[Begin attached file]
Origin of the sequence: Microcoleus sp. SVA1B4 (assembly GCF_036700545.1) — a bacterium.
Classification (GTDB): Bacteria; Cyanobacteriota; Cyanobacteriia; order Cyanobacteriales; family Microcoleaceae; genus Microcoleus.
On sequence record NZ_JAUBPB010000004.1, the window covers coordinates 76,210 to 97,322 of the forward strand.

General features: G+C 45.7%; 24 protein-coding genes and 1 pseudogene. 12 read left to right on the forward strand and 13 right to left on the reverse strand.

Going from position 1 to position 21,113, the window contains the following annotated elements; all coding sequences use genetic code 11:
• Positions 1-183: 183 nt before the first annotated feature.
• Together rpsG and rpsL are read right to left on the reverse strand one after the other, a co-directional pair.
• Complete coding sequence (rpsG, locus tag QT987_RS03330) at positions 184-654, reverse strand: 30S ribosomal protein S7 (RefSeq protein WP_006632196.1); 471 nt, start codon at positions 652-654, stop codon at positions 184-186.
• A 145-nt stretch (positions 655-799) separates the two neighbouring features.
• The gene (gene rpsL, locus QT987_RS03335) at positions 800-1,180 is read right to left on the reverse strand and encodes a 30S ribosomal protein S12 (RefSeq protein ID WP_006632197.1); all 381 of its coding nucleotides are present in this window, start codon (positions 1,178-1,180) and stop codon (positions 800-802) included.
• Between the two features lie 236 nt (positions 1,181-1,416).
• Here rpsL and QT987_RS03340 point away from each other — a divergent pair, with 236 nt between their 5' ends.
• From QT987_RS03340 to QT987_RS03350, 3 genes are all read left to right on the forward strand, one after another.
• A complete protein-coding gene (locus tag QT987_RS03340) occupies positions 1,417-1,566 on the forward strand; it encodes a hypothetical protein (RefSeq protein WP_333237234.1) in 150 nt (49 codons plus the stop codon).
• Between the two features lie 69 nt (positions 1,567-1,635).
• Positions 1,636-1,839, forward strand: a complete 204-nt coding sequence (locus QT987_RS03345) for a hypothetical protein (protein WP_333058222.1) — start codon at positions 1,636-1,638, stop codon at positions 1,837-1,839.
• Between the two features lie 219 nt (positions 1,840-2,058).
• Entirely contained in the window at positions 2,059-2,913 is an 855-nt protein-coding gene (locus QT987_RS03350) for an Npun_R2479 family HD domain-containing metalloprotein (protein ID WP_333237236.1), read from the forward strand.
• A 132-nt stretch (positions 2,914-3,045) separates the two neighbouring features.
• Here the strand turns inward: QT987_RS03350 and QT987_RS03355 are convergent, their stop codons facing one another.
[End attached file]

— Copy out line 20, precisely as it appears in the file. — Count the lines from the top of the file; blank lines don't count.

• Here the strand turns inward: QT987_RS03350 and QT987_RS03355 are convergent, their stop codons facing one another.